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Lytton residents left homeless after fatal wildfire get 1st look at devastation

‘Tour’ through village comes as the Transporation Safety Board announces it will be investigating the fire

Residents of Lytton had a first look at what remains of the village they call home after a wildfire tore through the area last week.

The tour through the village comes as the Transportation Safety Board announced it will be investigating the fire, believed to have involved a freight train, which sparked on June 30.

Federal Transport Minister Omar Alghabra has ordered all train traffic through Lytton to halt for 48 hours effective immediately, while residents are on escorted tours through the village.

The Thompson-Nicola Regional District organized bus tours for displaced residents Friday, saying that while unescorted entry isn’t safe, work had been done to clear a way to permit taking residents through the area by bus.

Debbie Sell, in charge of the TNRD’s Emergency Operations Centre, said that before the resident tour took place, there were many emotional meetings between residents who have been spread far and wide following the fire. The tour was the first opportunity many of them had had to see friends and neighbours since June 30, and that opportunity to reconnect was a valuable one.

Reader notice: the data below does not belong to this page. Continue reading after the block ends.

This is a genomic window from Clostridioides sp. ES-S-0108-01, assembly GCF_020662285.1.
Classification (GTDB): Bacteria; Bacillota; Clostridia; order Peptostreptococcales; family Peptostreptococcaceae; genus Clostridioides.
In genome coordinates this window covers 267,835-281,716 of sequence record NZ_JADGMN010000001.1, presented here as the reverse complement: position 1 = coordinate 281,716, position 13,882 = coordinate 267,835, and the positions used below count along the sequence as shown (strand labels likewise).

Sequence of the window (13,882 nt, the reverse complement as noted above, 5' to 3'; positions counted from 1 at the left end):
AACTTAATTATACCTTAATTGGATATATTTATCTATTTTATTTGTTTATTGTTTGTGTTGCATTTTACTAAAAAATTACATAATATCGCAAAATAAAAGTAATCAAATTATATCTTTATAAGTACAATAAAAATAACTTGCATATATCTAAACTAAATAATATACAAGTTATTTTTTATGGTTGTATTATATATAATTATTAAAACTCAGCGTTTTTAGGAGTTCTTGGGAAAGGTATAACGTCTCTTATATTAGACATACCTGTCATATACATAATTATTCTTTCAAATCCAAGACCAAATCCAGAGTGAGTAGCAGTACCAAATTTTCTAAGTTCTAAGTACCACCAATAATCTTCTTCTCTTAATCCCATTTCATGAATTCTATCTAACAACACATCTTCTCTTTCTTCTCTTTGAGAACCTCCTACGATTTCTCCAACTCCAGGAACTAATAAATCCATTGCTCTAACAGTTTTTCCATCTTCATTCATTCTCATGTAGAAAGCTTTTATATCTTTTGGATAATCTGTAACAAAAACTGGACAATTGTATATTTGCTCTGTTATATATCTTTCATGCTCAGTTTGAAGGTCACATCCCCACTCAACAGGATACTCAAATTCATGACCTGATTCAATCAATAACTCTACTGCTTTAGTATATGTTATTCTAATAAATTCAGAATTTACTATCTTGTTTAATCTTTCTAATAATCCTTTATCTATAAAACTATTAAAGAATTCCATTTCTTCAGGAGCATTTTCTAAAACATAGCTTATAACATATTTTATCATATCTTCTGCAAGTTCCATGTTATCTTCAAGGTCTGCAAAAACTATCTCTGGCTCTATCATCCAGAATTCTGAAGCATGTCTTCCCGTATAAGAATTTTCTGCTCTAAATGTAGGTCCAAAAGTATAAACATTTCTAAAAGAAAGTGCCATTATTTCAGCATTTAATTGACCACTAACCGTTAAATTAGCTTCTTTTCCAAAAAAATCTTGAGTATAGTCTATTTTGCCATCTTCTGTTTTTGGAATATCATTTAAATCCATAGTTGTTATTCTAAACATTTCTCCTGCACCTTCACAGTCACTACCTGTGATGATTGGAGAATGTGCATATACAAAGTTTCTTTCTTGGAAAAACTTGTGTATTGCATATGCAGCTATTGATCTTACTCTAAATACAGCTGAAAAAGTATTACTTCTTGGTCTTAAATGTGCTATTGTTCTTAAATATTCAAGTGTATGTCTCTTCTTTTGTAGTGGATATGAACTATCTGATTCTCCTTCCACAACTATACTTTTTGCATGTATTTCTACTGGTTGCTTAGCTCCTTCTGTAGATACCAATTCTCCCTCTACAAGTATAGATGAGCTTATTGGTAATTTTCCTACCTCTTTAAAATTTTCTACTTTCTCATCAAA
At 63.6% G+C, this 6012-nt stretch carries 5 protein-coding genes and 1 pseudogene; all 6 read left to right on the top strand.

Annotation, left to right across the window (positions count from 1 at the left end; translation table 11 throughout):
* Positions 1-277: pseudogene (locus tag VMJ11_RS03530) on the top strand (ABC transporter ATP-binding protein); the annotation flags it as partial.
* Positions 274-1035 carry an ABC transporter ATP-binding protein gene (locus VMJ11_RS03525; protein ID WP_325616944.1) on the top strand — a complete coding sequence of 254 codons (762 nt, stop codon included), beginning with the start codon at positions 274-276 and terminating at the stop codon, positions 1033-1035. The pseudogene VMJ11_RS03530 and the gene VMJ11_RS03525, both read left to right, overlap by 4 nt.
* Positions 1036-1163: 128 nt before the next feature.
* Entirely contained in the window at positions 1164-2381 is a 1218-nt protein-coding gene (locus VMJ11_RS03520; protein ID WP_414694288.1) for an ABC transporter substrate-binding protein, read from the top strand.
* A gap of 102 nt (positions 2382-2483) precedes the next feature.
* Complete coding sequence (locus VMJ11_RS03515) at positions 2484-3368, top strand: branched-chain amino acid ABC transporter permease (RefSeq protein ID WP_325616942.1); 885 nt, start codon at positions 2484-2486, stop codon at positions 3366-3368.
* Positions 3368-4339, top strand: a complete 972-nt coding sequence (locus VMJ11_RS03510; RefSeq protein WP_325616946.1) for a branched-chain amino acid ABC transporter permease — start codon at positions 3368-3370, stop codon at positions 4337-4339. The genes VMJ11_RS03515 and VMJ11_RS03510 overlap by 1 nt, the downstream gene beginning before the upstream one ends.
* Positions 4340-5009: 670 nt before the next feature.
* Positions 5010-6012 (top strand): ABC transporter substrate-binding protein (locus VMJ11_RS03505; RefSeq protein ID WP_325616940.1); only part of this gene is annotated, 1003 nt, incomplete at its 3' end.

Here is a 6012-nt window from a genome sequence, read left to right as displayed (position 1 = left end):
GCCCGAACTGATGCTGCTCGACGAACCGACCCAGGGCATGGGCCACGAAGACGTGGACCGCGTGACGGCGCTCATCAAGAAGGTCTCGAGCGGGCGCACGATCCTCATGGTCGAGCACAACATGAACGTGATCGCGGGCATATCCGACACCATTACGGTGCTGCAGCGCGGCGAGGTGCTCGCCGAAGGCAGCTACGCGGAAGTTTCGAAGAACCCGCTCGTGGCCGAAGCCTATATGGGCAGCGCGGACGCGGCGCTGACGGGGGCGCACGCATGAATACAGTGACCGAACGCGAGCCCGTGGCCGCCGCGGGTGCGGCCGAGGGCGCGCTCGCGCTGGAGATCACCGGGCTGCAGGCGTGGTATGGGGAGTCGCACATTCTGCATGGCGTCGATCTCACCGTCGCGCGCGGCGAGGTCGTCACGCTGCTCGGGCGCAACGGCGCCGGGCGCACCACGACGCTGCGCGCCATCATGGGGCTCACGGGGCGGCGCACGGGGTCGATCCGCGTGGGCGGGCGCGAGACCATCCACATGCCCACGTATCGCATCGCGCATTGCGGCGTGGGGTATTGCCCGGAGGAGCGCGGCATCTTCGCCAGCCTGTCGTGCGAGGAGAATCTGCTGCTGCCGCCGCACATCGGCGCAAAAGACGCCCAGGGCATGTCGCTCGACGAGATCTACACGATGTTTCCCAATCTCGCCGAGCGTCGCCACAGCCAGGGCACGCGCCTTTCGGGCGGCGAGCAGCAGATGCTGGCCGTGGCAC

Shortly after those impacted toured the village, reporters were provided access. Because of toxic fumes in the area, no one was allowed to disembark, but there was an opportunity to see the devastation wrought by the fire.

Among the rubble and ashes were some buildings that had, miraculously, survived. The post office seemed intact, while at the north end of town the Chief Cexpe’nthlEm Memorial Precinct was apparently untouched: the memorial and the nearby Anglican church of St. Barnabas, the parish hall, and the community hall are all still standing and seem to be undamaged.

Most other buildings were not so fortunate. The RCMP detachment, St. Bartholomew’s Health Centre, and the former Lytton Elementary School were all destroyed, as were the two museums. Homes were reduced to rubble, with only the chimneys standing. From the north, Lytton Super Foods appeared more or less intact, but the frontage revealed the charred remains of the interior.

To the north of town, on Highway 1, Jade Springs was gone, with the flames scorching part of the property at Kumsheen Rafting and reaching as far as Skihist Provincial Park.

More to come.


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